Sunday, March 31, 2013

Easter at Shandong University

Roslyn and I had a great time today, Easter Sunday. We attended Church at the Hanlin Hotel with our regular "twig" members and enjoyed and pot luck Easter dinner together with them. Then we headed over to Central Campus and spent Easter afternoon with other foreign teachers and many African students who attend Shandong University from all over the continent of Africa. 

We met some new foreign teachers from Australia who married Chinese citizens and now live and work in Jinan. It is surprising how many people from different cultures live and work together here in China; especially within the Shandong University campus system.

You can see a video of their singing if you scroll down a few slides.

The Chinese have a love affair with rocks. The scraggily or multi-faceted the better. I think it might stem from the beauty of their written language both in its appearance and the depth of implication.
It is very common to have huge rock formation "sculptures" placed in parks, street corners, highway intersections, courtyards and business entrances. The 'rock garden' in the Forbidden City in Beijing is a moonscape of rocks on steroids. They love rocks/

Speaking of 'steroids' ... vases like this one often stand in places of honor in buildings and palaces.
I had John stand next to it to give you a sense of its enormity. It's a stunning piece of workmanship.

I can only imagine the size of the kiln this was fired in.

Here is a video of the Easter potluck feast entertainment featuring the African students who attend Shandong University singing Easter hymns. There is a strong Christian presence in Jinan, albeit small in numbers; maybe several hundred thousand...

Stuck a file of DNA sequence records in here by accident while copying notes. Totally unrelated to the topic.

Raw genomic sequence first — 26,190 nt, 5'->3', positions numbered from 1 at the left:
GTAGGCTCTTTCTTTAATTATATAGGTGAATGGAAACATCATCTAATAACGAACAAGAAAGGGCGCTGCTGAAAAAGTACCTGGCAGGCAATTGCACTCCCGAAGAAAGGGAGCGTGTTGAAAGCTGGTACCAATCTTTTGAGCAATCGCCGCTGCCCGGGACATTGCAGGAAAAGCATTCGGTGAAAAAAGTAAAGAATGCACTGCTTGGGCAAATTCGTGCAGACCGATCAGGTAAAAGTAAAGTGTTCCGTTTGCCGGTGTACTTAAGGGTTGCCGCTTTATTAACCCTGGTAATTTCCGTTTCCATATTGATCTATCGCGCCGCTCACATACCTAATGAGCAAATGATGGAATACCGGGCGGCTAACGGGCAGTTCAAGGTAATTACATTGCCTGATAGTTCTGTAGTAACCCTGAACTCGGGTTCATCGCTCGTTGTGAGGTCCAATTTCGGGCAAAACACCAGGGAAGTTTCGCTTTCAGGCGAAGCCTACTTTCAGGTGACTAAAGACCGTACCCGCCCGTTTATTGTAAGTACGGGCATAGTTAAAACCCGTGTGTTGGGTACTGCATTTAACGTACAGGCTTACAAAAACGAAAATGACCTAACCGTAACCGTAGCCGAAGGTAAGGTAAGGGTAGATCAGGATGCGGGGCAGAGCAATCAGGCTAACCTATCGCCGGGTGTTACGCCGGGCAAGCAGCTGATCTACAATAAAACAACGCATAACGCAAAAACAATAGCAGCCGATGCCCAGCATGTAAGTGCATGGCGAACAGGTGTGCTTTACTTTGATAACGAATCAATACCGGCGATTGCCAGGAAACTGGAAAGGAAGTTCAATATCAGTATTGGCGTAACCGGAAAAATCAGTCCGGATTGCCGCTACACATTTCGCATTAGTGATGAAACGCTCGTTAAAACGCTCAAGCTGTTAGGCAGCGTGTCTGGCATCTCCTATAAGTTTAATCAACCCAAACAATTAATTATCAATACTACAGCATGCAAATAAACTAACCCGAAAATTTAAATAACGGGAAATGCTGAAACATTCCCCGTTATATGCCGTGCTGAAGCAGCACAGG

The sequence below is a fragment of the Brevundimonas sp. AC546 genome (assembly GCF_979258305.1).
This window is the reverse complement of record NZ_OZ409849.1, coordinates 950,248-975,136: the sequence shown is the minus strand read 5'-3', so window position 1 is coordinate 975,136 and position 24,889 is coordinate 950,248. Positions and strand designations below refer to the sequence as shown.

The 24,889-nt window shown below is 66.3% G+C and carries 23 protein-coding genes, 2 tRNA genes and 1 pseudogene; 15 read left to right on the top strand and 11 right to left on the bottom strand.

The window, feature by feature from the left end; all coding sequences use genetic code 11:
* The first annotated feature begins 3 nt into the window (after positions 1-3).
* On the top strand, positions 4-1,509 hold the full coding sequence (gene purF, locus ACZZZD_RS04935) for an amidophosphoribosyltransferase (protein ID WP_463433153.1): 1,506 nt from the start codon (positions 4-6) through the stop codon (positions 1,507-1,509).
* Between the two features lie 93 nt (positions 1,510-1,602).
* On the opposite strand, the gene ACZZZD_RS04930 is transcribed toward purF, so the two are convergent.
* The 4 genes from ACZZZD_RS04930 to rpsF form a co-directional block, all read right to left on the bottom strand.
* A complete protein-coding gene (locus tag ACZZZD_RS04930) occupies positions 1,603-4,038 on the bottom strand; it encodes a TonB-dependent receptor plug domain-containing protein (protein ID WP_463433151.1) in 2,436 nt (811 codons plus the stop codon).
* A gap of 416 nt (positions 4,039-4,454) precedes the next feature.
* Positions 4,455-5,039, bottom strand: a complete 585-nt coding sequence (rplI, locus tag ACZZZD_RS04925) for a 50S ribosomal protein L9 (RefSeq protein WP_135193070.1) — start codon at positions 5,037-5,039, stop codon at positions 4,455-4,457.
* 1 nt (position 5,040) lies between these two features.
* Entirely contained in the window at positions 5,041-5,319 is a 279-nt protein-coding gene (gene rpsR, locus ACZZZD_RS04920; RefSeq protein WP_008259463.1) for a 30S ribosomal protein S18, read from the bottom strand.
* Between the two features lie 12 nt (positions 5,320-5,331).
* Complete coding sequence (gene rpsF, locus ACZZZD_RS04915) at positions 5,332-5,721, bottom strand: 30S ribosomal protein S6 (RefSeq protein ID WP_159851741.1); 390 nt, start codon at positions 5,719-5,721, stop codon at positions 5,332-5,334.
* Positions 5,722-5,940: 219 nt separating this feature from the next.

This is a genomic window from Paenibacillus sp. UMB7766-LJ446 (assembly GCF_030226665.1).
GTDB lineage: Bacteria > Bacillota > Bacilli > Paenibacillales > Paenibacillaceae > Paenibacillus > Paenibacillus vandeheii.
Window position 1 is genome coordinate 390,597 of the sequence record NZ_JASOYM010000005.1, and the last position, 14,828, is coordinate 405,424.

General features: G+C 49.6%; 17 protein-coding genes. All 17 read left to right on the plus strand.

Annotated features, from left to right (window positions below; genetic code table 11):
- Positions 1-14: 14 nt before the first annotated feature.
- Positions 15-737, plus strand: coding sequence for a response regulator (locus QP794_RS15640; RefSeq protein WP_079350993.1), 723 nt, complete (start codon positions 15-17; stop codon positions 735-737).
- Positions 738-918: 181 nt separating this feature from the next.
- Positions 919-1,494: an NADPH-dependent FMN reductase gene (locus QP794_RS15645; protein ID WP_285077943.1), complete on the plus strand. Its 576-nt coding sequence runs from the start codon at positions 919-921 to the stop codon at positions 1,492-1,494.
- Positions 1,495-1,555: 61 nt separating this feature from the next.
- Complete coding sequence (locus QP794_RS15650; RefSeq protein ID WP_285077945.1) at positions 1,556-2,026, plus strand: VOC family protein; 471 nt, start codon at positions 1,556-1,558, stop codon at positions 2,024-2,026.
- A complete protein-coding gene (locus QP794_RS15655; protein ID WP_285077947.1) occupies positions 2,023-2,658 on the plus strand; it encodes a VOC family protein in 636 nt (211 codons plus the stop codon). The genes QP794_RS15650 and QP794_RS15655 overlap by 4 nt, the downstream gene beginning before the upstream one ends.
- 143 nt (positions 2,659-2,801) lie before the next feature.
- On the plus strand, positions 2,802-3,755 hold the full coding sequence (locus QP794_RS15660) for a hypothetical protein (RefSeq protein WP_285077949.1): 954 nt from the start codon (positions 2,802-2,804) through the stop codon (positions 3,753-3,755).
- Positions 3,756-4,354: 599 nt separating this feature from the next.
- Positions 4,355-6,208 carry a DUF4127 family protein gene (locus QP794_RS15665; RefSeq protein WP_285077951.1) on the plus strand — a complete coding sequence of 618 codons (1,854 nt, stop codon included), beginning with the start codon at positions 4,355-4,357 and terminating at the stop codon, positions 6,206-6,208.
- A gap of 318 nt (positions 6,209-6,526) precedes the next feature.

in a city of six million.

Around the corner from our apartment building and on the way to school is a hotel with a sideway "parking lot." This gentleman is the watchman for the sidewalk parking space making sure its few spaces are available only for hotel/restaurant guests. The cars we see here are high end sedans.
The friendship we have struck up with this fellow consists of a smile, a wave and "Ni hao."
His special, smiling face is such a warm greeting each day as we walk to school. He was on duty this Easter Sunday so we had to capture his smile for you.

Friday, March 22, 2013

Another Chinese TV Commercial Performance

Believe it or not, I just finished my second TV commercial ad that can be viewed at    I played, "Stefano John," an Italian CEO for the George Amandi watch company, a Rolex-type category of expensive jewelry-watches.   It was a "live" performance in which I was scripted to give a 55% discount  and later a 1,000 Yuan discount to all viewers for that night only.  I even added an English-Italian accent to make it sound more authentic.  You be judge if I succeeded?